Tuesday, December 09, 2008


When I get really good at writing, I’ll try to write about acting classes from Alvina Krause. They were mysterious, not just because she was a powerful teacher with considerable charisma, but because somehow they dealt with identity, the tending of that flame that is one’s self, probably the most mysterious subject of all.

I’m going to start this short piece with Johari’s Window, which turns out not to be some exotic bit of Near Eastern magic, but simply a way of making order that was thought up by Joe and Harry somebody one rainy afternoon in the psych department. It’s called a window because it has four “panes” and is about seeing. But it’s simple: a division between two things, which are then divided into two things each:
1. What you know about yourself and everyone knows about you.
2. What others know about you but you don’t know about yourself.
3. What you know about yourself, but no one else knows.
4. What is totally unknown: you don’t know this about yourself and neither does anyone else.

1. Mostly this is physical appearance, vocation, obvious skills like baseball or scrabble. Day-to-day apparent things.
2. Some people have a beautiful voice and don’t know it. Some people have sleep apnea and only their bed partner knows. Sometimes you’re about to win a prize, but you haven’t been told.
3. You know what you dream at night, what your secret wishes are, what you THINK you’re saying when you accidentally say something else. Others might be surprised.
4. Once there was a time when this would be described as what only God knows. Maybe now one might say TBA (to be announced) or maybe people go through life with many an undiscovered aspect that might have been seen if someone had troubled to look.

These quadrants don’t have to be the same size. In fact, I suppose the relationship size-wize among the four might be pretty interesting to think about. A good counseling strategy is to get a big piece of paper, divide it in quadrants, and then write in what the counselee and counselor or group can think of. If I were doing it with a group, I’d turn it on the group at some point and ask the counselee what he or she knows about the group that those people don’t know about themselves. It is, of course, tragically impossible to know everything about a person even if you try and even if you spend a lifetime together and maybe that’s as it should be.

But this started out to be about acting. An actor uses what he or she knows about the character to step into them. One can do it from the outside, imitating a walk or a way of gesturing or a particular facial expression or a voice. They will find their inner life changing. One can do it from the inside, drawing on one’s own experience when in a similar situation to remember what it was like. They will begin to walk and gesture like the character. (The way to access memories is often to recall sensory information, so all actors should keep a sharp awareness of their surroundings.)

There’s a good deal of talk now about “mirror cells” behind the forehead that only humans and the higher primates have and that let them feel what others feel. Not just say in their head, “Oh, he’s sad,” but to join the sadness and feel it. Some people will resist this with all their might, maybe because they feel it’s pulling them away from their own identity. The counseling term is that they “have weak boundaries,” can’t really tell where they end and the other person begins.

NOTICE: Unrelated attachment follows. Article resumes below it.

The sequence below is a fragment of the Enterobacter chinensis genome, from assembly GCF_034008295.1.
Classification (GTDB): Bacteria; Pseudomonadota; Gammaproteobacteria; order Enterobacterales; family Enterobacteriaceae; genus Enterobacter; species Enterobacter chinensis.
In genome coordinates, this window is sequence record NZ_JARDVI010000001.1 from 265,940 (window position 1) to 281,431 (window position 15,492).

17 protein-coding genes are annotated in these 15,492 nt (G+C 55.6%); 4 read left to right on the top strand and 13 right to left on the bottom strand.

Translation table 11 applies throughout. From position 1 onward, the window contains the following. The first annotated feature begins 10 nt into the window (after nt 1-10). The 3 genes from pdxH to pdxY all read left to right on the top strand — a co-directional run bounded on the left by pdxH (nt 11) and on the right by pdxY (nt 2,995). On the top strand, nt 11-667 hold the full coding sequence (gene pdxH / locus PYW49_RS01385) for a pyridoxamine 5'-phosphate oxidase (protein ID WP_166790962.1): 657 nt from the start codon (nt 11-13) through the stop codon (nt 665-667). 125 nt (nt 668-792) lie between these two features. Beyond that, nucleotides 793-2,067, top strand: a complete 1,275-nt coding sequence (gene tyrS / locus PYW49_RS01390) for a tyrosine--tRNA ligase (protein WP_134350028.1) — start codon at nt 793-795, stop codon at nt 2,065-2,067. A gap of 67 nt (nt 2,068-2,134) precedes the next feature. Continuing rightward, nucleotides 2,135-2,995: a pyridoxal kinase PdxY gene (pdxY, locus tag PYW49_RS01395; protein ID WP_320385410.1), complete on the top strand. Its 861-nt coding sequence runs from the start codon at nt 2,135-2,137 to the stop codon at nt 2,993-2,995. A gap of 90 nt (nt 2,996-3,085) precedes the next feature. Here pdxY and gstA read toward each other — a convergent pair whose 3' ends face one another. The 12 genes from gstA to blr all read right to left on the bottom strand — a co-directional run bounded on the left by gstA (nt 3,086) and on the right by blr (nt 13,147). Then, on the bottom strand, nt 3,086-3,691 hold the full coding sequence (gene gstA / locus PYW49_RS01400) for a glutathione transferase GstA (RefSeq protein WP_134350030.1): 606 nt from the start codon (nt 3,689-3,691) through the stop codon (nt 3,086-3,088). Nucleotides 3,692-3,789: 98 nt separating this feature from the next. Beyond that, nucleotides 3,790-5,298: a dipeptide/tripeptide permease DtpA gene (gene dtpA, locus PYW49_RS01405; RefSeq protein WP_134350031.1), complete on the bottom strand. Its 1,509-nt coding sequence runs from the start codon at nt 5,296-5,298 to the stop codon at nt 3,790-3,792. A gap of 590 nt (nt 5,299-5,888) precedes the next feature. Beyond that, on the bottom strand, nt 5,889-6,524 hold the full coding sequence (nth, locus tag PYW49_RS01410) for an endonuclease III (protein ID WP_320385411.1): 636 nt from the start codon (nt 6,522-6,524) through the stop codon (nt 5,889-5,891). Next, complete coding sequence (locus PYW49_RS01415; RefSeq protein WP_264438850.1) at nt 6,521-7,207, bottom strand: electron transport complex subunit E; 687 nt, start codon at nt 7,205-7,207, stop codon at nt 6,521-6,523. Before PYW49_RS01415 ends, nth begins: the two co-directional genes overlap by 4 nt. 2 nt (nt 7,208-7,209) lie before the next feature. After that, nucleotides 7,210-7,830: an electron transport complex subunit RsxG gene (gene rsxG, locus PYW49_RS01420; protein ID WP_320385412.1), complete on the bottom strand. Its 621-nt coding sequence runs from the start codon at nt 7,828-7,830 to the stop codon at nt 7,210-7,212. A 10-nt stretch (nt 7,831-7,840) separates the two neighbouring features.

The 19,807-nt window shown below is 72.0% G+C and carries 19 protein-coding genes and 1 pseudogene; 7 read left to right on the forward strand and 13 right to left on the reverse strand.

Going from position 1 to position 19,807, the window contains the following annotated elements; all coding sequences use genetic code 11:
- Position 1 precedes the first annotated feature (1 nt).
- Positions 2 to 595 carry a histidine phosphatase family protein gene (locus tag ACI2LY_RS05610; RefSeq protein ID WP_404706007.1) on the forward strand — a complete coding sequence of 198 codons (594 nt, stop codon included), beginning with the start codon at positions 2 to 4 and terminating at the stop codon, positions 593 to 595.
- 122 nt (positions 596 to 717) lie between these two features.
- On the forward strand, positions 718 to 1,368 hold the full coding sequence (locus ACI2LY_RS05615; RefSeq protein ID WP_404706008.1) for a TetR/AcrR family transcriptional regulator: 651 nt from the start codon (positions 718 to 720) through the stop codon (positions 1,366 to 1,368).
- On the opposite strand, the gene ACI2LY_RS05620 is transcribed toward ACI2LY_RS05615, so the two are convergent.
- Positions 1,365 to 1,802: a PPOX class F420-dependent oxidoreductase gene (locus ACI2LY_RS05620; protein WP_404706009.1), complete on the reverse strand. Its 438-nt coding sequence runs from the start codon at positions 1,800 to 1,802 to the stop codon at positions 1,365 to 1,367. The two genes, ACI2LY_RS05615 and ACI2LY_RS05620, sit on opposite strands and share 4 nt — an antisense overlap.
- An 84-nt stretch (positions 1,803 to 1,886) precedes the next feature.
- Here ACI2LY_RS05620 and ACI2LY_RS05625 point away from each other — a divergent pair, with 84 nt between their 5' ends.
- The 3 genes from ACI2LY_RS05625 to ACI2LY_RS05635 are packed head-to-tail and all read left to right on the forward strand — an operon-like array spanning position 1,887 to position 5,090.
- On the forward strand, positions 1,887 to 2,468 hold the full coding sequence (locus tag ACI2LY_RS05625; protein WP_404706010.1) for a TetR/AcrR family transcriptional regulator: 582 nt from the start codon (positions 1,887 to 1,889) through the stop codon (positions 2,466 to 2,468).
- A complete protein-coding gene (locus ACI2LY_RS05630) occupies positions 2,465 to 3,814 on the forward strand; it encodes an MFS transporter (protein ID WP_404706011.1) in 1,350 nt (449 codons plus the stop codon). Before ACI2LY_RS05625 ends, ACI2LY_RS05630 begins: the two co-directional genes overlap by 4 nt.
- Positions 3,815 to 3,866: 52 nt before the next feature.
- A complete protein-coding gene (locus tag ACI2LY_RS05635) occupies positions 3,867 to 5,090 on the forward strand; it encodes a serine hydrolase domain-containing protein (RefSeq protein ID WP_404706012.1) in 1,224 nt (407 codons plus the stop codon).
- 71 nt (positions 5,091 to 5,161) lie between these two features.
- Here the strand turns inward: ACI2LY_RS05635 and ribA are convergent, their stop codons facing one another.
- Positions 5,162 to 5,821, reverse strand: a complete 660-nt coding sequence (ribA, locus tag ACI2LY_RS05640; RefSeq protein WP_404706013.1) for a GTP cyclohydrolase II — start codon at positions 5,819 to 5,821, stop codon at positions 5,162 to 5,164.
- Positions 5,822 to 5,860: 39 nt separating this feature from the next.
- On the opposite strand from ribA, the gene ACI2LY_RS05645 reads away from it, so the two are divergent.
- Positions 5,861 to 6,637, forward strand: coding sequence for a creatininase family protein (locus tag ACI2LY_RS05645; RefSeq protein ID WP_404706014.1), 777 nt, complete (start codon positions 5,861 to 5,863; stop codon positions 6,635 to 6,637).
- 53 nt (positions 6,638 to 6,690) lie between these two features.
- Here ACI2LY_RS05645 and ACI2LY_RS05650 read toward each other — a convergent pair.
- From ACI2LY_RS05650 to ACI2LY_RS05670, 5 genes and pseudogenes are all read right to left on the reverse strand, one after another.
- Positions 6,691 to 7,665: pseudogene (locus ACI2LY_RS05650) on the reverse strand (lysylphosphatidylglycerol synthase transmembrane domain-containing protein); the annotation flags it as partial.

A person with weak boundaries doesn’t become a good actor, though a strongly manipulative director might psych them into walking through the role in a way that would photograph and edit into something convincing. But that person is a puppet and the art expressed is the director’s and often the editor’s. This works out pretty well in film. I once had a student who made a video about a family that was all desk accessories: the scissors were the mother, the stapler was the father, and the children were pencils of various sizes. He moved them around and talked for them, and they were remarkably effective. We project into objects and people can be objects.

But a truly good actor doesn’t entirely dissolve into the character: rather he or she splits in half, one part really being the role while the other monitors the blocking so as to be in the right place at the right time, remembers to cheat towards the audience, knows that the phone is about to ring but doesn’t anticipate it. I have no idea what happens in the brain when this is going on.

Ideas about what’s happening in the brain keep going back and forth between thinking that there is an assigned part for each brain function and on the other hand assuming that the whole brain is involved in everything. Both seem to be true. But that is different from knowing how to manage one’s brain from the inside.

Alvina Krause
taught a course in acting that was by invitation only. Anyone who was in it had been sworn to silence and they always kept their vows. I wasn’t invited, but I suspect that it was something akin to a “growth group” meant to explore the actor’s own brain from the inside, so that he or she knew what was there. During my four academic years, one woman and one man broke down badly enough to need hospitalizing. (Not because of the class, which might have saved them.) Both were tuned pretty tightly and the guy was a little “double,” meaning that he tried to maintain a front. That meant that as an actor he had to manage three personas: the character, the acting person, and the person who was his constructed front. The group was meant to get rid of that constructed front, so as to put all the energy into the character and the actor. It was also interested in making that fourth “window” -- the one about the self you don’t know and no one else knows either -- as small as possible. This is very frightening to some people. They should probably not become actors.

Art requires courage. At least REAL art does.

No comments: